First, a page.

Diatoms and Archaeology

Group Leader

mrcelo morales Marcelo Morales
Investigador Adjunto, CONICET

It is widely known that the assemblages of organisms that live in aquatic environments are modified in response to changing environmental conditions, so the sedimentological record contained in these water bodies becomes a valuable archive that allows the reconstruction of past environmental conditions. One of the most commonly used biological proxies are diatoms, since they are considered excellent paleolimnological indicators because their siliceous shells are generally abundant and well preserved in lake sediments. The goal of this line of work focuses on the understanding of the nature and characteristics of the relationship between social and environmental changes along the entire sequence of human occupation in arid regions of Argentina. The detection of local expressions of known global climate changes such as Pleistocene-Holocene transition, the onset of the arid phase called Hypsitermal, the onset of current frequency and intensity of “El Niño-La Niña” events (ENSO), the Medieval Climate Anomaly (MCA) and Little Ice Age (LIA), among others, are a key issue for understanding the dynamics and characteristics of the scenarios that human groups must deal with. Knowing the characteristics of these climate changes allow us to improve our understanding of the dynamics of human habitats, fostering the generation of more accurate hypotheses and explanatory models about several organizational features of the groups that inhabited different arid areas of Argentina in the past.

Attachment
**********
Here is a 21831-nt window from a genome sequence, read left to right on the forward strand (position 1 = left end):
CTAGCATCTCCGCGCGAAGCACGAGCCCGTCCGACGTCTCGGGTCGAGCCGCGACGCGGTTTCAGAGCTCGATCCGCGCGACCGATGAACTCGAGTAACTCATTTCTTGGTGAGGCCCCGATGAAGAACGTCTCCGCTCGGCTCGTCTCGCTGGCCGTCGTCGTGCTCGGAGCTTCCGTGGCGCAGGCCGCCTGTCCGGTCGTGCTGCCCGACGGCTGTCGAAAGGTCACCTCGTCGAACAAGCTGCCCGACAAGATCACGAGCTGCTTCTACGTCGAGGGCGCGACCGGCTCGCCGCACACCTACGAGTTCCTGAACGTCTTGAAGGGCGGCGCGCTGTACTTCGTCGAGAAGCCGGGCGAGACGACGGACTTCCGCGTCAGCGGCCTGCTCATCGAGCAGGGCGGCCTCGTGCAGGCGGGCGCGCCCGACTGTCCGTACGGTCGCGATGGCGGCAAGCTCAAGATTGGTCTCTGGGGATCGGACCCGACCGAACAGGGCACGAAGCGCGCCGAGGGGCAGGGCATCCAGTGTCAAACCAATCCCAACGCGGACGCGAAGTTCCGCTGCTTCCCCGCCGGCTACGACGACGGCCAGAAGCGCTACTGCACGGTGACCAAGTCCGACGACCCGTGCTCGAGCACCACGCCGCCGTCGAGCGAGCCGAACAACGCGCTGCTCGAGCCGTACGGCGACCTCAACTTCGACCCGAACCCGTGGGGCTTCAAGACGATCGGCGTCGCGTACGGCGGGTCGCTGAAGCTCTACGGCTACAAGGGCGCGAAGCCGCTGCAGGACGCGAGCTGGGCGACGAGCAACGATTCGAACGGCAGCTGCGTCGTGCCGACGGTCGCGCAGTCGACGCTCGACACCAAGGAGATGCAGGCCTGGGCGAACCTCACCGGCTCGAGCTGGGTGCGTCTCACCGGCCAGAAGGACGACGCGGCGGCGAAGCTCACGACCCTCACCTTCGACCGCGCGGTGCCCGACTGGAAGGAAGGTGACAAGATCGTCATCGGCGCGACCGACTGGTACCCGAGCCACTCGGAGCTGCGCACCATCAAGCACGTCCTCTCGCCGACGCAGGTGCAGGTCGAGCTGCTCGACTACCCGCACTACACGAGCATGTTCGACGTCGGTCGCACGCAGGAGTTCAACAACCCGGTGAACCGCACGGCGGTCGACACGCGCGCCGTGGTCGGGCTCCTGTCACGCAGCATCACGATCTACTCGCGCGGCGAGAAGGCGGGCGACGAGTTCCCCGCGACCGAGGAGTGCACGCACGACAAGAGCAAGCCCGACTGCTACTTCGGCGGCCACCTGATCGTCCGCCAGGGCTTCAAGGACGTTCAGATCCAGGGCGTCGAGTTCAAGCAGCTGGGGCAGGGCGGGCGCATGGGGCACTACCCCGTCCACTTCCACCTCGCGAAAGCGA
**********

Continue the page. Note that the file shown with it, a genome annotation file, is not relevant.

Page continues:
The main goals in this line of research include:

  • The characterization of the main paleoenvironmental conditions and their variability in desert areas starting at the Last Glacial Maximum in different space-time scales.
  • Establishing the nature of the impact (ie intensity, duration, extension) of different paleoenvironmental changes, particularly those associated with the Medieval Climatic Anomaly, Little Ice Age and the Hypsitermal.
  • Creating multi-scale models of the resources structure in the studied areas, based on paleoclimatic and paleoecological trends generated with the information derived from these studies.
  • Based on these models, we seek to derive specific archaeological hypotheses that summarize the main organizational patterns of human groups in the varied Holocene environmental scenarios.